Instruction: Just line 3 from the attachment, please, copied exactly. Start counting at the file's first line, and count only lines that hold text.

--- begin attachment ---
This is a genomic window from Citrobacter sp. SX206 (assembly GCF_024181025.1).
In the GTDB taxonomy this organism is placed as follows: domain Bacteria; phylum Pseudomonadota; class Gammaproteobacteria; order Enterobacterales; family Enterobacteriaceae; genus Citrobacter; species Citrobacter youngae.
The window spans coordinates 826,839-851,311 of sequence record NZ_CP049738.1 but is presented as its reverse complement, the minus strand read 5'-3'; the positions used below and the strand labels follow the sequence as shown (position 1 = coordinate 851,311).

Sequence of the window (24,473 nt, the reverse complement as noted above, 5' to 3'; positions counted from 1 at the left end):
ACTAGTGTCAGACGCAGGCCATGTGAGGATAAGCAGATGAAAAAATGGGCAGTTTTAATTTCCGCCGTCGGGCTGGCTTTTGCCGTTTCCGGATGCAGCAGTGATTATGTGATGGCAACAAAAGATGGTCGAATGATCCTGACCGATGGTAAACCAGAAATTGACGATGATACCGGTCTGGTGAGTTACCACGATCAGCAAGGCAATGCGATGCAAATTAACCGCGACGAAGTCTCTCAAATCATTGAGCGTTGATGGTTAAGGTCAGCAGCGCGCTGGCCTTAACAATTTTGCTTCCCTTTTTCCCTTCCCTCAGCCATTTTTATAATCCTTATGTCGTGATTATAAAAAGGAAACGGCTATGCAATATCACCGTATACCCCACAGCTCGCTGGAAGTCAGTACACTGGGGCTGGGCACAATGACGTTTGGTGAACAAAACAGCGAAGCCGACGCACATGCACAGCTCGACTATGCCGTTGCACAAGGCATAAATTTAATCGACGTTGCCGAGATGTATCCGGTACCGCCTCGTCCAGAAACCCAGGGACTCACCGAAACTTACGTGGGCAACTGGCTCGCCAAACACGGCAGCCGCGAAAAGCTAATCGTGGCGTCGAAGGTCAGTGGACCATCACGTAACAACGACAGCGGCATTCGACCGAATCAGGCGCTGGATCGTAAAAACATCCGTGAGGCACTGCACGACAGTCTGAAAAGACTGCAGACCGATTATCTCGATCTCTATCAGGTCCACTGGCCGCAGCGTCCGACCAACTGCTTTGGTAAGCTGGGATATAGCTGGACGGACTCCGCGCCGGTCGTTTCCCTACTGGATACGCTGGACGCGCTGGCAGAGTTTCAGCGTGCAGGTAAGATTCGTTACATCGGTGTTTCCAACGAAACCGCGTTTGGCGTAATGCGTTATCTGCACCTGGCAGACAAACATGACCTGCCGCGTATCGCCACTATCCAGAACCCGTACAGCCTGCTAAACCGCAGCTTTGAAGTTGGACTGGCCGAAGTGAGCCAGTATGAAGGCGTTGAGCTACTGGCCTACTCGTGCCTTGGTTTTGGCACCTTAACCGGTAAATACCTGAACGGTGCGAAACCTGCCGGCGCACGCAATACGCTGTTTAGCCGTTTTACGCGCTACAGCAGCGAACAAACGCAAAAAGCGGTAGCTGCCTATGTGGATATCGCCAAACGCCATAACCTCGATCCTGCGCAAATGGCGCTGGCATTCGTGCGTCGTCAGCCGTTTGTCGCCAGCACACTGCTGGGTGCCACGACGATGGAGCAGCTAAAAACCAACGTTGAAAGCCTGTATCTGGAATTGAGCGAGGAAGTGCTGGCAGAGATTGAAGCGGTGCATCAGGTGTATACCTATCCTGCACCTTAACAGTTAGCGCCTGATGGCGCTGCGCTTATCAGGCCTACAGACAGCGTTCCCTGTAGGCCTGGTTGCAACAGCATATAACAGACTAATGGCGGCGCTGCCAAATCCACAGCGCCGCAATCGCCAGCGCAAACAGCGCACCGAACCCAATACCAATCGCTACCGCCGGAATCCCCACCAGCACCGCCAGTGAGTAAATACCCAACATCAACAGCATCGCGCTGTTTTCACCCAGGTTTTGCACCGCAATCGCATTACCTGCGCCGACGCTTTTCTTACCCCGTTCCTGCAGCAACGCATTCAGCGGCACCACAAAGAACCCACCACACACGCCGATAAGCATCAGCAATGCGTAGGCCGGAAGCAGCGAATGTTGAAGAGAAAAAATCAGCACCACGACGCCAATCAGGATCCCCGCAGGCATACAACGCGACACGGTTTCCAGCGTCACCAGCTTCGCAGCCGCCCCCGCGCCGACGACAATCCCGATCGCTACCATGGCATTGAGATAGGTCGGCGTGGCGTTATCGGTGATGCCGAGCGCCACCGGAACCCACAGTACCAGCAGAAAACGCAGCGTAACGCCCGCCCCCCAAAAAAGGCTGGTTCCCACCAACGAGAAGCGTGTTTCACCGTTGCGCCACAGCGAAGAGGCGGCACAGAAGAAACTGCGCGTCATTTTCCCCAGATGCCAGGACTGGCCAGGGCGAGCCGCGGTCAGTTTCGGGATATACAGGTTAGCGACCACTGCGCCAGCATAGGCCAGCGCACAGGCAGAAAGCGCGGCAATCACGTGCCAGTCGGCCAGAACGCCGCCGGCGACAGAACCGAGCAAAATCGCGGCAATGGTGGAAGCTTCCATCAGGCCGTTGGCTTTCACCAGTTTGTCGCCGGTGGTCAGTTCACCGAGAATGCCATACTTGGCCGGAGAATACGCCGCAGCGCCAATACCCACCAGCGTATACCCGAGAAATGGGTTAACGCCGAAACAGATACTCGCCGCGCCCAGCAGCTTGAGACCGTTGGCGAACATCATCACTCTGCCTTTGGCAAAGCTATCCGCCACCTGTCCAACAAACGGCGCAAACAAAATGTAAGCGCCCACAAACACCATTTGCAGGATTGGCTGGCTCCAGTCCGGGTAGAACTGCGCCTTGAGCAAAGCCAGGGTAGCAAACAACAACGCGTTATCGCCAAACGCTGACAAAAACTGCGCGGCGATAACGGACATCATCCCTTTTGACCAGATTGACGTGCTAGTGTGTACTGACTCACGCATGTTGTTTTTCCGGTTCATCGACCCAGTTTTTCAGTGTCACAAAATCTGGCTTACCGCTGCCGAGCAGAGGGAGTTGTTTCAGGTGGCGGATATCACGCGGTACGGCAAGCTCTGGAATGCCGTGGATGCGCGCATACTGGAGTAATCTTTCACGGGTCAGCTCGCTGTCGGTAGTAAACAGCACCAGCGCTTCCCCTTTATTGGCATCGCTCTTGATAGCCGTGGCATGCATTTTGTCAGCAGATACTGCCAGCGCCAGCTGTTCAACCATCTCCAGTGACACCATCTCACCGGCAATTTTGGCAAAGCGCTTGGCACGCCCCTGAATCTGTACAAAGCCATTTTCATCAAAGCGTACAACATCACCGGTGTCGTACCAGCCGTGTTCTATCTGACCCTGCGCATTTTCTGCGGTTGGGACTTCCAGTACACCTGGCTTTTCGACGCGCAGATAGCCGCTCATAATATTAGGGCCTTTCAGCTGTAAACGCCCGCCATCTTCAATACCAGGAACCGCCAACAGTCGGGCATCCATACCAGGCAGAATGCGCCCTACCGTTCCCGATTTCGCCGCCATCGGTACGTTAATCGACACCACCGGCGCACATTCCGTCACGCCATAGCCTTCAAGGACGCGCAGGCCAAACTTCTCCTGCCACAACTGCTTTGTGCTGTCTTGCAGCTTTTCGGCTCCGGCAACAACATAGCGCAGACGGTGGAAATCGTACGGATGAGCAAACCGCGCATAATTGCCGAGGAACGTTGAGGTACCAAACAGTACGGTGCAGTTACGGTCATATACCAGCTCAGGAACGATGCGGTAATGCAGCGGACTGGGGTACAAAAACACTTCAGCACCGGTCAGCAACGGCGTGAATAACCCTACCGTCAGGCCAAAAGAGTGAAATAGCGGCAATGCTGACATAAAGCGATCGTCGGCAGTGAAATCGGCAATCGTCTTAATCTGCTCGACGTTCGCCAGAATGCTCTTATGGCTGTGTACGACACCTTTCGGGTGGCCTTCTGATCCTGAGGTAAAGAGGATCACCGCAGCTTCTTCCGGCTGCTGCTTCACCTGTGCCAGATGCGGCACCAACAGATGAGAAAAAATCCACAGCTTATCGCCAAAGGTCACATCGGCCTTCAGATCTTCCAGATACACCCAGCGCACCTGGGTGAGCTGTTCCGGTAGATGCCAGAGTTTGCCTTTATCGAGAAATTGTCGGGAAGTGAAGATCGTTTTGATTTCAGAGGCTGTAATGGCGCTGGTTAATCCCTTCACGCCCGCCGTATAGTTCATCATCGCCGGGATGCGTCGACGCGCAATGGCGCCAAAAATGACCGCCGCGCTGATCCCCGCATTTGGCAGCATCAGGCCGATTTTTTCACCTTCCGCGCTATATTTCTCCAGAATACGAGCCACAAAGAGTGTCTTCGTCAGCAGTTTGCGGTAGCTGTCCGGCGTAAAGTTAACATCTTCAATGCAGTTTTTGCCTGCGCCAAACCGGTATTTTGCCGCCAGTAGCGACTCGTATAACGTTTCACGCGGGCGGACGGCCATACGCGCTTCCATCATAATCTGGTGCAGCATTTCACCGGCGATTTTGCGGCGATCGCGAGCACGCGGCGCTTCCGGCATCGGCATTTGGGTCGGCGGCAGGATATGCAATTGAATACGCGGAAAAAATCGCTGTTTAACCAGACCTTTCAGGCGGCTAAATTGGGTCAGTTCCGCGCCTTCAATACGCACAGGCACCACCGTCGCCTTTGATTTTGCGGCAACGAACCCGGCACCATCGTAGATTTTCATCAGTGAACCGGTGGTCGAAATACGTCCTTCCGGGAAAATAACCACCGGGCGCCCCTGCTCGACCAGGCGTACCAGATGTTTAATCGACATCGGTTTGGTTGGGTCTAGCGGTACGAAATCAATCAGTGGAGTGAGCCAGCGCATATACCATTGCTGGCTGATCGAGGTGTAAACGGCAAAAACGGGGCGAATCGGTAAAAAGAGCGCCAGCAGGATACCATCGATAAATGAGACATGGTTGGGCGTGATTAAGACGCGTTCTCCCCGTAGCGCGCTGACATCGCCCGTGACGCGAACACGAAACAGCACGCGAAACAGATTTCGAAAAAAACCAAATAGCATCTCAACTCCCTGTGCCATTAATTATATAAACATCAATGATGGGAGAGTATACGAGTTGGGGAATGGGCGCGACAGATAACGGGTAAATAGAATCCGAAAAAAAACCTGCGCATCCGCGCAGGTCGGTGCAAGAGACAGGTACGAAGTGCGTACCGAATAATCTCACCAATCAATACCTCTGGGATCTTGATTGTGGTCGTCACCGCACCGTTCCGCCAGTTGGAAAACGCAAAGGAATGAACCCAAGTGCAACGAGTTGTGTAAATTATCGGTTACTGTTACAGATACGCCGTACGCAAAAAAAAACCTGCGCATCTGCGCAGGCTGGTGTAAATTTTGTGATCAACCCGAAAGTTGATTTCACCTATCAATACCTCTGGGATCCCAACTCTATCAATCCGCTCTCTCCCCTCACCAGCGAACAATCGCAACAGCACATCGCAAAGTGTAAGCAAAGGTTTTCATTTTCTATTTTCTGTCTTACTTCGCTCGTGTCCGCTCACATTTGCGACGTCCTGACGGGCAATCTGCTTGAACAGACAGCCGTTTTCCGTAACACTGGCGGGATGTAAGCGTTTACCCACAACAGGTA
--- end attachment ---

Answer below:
The window spans coordinates 826,839-851,311 of sequence record NZ_CP049738.1 but is presented as its reverse complement, the minus strand read 5'-3'; the positions used below and the strand labels follow the sequence as shown (position 1 = coordinate 851,311).